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The Mailied (in early prints also May Day ) is a poem by Johann Wolfgang von Goethe . Goethe probably wrote it in May 1771 as a law student. It was first published in 1774 in Iris magazine in January 1775, signed "P."

It is one of the " Sesenheimer Lieder " and is considered Goethe's first significant poem ( Erich Trunz , commentary in the Hamburg edition ), "The climax of Goethe's poetry during his time in Sesenheim" with Friederike Brion (Gerhard Sauder, commentary in the Munich edition ) and in the context of “ Sturm und Drang ” as a style-forming element for the further development of poetry.

The poem belongs to the genre of nature and love poetry and can therefore also be counted as adventure poetry. It is divided into nine stanzas of four verses each.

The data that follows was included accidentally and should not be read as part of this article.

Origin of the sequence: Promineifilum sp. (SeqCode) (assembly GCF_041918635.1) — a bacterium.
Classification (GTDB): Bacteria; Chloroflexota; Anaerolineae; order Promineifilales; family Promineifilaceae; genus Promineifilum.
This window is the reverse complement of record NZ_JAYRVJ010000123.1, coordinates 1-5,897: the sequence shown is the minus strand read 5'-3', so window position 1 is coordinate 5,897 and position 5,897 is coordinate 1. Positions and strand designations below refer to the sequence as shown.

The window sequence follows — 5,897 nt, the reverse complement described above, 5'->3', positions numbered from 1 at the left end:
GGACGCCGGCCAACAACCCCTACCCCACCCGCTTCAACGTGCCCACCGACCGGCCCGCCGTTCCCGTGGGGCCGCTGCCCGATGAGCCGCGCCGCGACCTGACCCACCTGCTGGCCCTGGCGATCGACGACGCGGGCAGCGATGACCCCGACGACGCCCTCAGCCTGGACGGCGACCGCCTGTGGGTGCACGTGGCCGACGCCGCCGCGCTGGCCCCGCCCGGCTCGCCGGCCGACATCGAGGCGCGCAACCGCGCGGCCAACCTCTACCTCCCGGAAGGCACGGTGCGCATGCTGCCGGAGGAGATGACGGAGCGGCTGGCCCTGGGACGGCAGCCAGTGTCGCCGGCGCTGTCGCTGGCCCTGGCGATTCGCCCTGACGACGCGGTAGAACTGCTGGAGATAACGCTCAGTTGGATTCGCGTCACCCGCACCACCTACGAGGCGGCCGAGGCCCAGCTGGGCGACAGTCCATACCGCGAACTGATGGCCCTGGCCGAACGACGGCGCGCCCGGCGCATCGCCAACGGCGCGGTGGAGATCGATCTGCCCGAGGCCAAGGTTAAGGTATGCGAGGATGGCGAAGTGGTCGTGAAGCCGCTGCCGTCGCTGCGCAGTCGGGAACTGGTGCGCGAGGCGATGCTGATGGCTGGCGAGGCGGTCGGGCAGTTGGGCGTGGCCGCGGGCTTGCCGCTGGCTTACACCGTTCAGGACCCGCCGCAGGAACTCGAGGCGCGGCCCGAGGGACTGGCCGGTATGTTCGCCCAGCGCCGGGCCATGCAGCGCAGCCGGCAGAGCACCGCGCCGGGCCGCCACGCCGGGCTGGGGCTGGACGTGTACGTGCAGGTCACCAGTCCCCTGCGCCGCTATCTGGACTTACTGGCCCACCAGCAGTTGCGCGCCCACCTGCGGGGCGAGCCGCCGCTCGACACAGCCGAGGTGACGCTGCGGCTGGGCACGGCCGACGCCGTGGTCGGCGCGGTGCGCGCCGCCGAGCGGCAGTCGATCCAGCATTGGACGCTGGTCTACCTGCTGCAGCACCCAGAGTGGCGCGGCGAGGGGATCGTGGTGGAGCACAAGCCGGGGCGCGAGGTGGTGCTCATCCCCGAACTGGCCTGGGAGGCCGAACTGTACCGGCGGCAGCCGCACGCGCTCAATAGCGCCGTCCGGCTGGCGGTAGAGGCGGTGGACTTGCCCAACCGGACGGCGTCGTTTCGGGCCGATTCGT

The lyrical self admires the creativity of nature. In the first stanzas, the love for nature is pictorially described. In verse six it becomes clear that it is also about love for a girl. Both the love for nature and the love for the girl form the creative inspiration through which art is created - here even the poem itself. God plays an omnipresent role in this.

The Mailied has been set to music many times, for example by Ludwig van Beethoven (Op. 52, No. 4) and Hans Pfitzner (Op. 26 No. 5).



  • Goethe's works , Hamburg edition in 14 volumes (edited by Erich Trunz), Munich 1974, volume 1
  • Johann Wolfgang Goethe, Complete Works (edited by Karl Richter), Volume 1.1 (edited by Gerhard Sauder), Munich 1985
  • Emil Staiger : Goethe . Volume 1. Zurich 1952, pp. 55-61
  • Hilde Spiel : The cosmic in love . In: Marcel Reich-Ranicki : Johann Wolfgang Goethe. Linger , Frankfurt am Main 1997, p. 44 ff.
  • Dorothea Hölscher-Lohmeyer : The development of Goethean thinking about nature as reflected in his poetry - using the example of the poems "Mailied" - "Blessed Sehnsucht" - "Eins und Alles" . In: Goethe-Jahrbuch , 99, 1982, pp. 11–31.

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